It’s about five in the morning. The air is damp and cool, a soft haze hovers over the asphalt just before the dawn. The dogs are silently slinking along both sides of the dark street. The Cocker Spaniel gets distracted by a cat’s hairball and trails behind. Their victim is in sight, but they can’t afford to be careless, so they sneak closer. Waiting for the signal.
They are about five yards from the prey when there is a sharp “Yip! Yip!” and Spunky leads the attack on my brother’s burgundy Bonneville. He leaps up to the bumper — twice, scrambles over the trunk like an uncoiled Slinky and mounts the landau roof. The feral dachshund emits a wild, spine-tightening howl and then slashes the vinyl with his claws. Seconds later, the entire pack, terriers and all, is crowded on to the top of my brother’s car slicing the faux Corinthian leather into ribbons.
By some entirely unanticipated design flaw, the top was bonded to the entire surface of the inner steel with an organic based glue probably made from rendered race horses, but secured around the perimeter with fancy trim. Mother Nature will always find a way. It turned out that the glue area between the vinyl and the steel — a thin layer subjected to fantastic temperature extremes in the Arabian sun — bubbled up and just happened to provide an ideal feeding ground for a species of grub that was full of protein and apparently quite tasty. The dog pack shredded off long burgundy strips and licked the steel roof clean, as if they were crazed socialites at an all-you-can-eat caviar buffet. Spunky saw headlights down the block, growled twice, and the pack evaporated into the shadows.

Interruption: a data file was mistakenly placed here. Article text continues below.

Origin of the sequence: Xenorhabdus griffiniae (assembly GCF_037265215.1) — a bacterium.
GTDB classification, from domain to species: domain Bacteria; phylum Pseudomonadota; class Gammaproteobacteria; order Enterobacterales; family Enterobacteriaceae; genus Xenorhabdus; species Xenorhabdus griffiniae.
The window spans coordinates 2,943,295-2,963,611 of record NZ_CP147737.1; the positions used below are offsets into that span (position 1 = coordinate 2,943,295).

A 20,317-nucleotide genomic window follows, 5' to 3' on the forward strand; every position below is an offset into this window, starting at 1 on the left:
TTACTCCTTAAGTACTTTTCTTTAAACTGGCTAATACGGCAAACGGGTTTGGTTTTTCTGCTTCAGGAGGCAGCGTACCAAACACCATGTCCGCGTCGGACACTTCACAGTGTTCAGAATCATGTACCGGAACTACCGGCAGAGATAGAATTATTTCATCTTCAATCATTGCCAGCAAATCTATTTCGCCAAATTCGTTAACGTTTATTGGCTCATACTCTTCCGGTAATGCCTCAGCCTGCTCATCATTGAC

As the dogs faded off, just as the sun rose to thrust a low-lying stab of light down the street, Spunky returned to stand 20 yards away, casting a long shadow on his victim. He yipped twice at the violated Pontiac, barked to himself a soft congratulations, and then waddled off to join his gang.
Two hours later, my brother, who is fluent in many languages, came out of his villa, opened the gate to the street and began swearing in a bewildering string of obscenities ranging from traditional Anglo-Saxon to colorful Arabic words and off into allusions to Zoroastrian deities. Worn out, he called the office to say he wouldn’t be in and listened to Wagner playing loudly on his Hi-Fi long into the night.
Earlier stories by Tim Barger are included in his collection Arabian Son.
ARABIAN SON: 21 Stories
by Tim Barger
Paperback: 142 pages ~ $12.95
Available at Amazon